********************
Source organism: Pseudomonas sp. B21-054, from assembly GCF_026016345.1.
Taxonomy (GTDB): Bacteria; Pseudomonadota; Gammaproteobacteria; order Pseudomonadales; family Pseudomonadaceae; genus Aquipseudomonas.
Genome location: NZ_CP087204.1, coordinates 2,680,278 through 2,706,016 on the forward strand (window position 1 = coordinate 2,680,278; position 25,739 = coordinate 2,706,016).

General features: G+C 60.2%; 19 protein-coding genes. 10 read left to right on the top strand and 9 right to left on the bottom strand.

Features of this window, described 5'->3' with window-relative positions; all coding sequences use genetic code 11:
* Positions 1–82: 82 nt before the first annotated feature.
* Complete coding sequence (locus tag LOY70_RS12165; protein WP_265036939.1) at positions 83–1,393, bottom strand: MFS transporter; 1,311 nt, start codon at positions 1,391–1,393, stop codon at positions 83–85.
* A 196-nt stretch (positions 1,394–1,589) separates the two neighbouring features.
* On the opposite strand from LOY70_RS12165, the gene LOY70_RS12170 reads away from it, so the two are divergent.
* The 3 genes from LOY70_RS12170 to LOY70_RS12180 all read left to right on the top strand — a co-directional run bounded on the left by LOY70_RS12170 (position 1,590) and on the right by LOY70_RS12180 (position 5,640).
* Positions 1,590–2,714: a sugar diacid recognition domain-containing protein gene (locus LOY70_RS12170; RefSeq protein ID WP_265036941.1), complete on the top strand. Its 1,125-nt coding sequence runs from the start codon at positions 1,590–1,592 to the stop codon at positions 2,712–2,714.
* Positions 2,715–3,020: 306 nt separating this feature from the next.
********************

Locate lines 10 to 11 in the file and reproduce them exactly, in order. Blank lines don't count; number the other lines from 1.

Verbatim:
* The 3 genes from LOY70_RS12170 to LOY70_RS12180 all read left to right on the top strand — a co-directional run bounded on the left by LOY70_RS12170 (position 1,590) and on the right by LOY70_RS12180 (position 5,640).
* Positions 1,590–2,714: a sugar diacid recognition domain-containing protein gene (locus LOY70_RS12170; RefSeq protein ID WP_265036941.1), complete on the top strand. Its 1,125-nt coding sequence runs from the start codon at positions 1,590–1,592 to the stop codon at positions 2,712–2,714.